I am currently engaged to a truly wonderful woman. I enjoy archery, shooting, being in the woods, Jeeps, and I am an avid collector of antiques.

I took this class because it spoke to the political, and legal conflict I see in the media every day, and to be honest, I do not fully understand. The nations that constitute the post-war order are portrayed to be under attack both externally, and internally. In the western media populist leaders seem to advocate not trusting judiciary, the press, other branches of government, and calling for the jailing of political dissent. All this is predicated on the premise that migration, legal liberalism, constitutional and human rights, are synonymous with terrorism (or crime), wasteful bureaucracy, and human rights no longer needed.

I am looking forward to learning more about this phenomena, as well as the many points of view this class will bring forth. I feel this plurality will add depth and understanding to the complex historical, legal, and political issues we will be discussing, because the truth always resists simplicity.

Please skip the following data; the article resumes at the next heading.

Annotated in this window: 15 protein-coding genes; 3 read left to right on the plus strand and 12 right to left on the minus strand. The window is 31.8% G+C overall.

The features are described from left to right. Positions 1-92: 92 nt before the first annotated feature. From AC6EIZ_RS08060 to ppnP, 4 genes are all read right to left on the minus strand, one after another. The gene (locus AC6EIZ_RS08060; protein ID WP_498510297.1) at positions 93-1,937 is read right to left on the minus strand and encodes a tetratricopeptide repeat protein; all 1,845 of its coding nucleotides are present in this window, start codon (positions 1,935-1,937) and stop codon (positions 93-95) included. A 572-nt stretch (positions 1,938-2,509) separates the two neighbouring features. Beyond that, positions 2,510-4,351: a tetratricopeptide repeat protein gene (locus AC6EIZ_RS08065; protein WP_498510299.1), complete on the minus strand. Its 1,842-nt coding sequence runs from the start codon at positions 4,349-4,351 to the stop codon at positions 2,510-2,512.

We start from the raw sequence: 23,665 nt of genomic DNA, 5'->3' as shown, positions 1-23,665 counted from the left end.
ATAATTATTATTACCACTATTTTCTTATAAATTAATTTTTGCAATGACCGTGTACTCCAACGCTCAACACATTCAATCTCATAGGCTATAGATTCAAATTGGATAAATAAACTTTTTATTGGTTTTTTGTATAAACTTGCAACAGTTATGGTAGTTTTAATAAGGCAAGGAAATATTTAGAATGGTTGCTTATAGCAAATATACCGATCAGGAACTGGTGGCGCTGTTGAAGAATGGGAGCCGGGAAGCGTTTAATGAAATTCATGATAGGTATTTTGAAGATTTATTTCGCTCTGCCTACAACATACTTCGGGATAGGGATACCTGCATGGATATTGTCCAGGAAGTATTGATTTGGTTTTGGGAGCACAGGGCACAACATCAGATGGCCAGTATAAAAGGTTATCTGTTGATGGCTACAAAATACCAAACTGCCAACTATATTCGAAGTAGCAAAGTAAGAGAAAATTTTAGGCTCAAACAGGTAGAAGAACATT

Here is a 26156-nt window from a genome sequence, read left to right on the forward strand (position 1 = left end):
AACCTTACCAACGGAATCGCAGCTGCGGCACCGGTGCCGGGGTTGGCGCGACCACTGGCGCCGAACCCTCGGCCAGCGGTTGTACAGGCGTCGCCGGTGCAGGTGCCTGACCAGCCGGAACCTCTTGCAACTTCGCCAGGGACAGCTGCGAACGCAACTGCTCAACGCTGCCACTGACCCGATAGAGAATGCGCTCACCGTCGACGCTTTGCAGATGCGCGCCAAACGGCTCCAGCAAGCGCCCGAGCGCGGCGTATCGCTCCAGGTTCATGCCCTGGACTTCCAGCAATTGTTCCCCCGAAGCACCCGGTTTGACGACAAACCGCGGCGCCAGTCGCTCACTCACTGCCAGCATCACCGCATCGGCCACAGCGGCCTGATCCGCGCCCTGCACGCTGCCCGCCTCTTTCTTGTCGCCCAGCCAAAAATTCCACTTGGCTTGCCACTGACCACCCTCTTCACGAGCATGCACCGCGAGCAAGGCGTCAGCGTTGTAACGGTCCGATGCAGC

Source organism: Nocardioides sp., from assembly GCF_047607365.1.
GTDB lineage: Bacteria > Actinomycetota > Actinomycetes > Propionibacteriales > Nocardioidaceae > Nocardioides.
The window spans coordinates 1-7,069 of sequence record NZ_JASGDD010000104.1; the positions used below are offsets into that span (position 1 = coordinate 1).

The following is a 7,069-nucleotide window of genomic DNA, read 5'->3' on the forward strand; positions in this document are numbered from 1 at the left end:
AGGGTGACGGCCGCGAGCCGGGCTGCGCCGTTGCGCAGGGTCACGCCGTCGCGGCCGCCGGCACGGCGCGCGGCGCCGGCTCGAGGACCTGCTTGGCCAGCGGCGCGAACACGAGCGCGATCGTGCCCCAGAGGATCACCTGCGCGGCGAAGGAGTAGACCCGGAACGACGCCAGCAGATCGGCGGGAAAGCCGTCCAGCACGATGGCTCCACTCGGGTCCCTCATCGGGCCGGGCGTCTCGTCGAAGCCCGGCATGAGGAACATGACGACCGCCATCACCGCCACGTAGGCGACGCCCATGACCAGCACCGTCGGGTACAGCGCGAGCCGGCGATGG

To begin with, I am pursuing a major in History, I have already obtained a Japanese minor and I am in the beginning stages of getting a CTESL certificate for teaching English overseas.

Some would consider it pretentious to point out that I want to be a novelist, but that is exactly what I am going to do here. It is my life’s ultimate ambition. So far, in my third attempt to write a novel that would actually be worth reading, I have written approximately 10,000 words of acceptable quality (in my opinion).

…I have rewritten that second paragraph four times and I still find that it sounds pretentious. Oh well.

My pen name, as garish as it sounds, can be explained by pointing out two things about myself: “Nikolai” comes from my love for Russian novelists and “Narcisse”, which I nicked from a character on HBO’s Boardwalk Empire, comes from the fact that I am an overly opinionated man with a big mouth, a combination which has led some to think of me as being narcissistic. You can decide whether that is accurate. In class, I respond to the name Julian.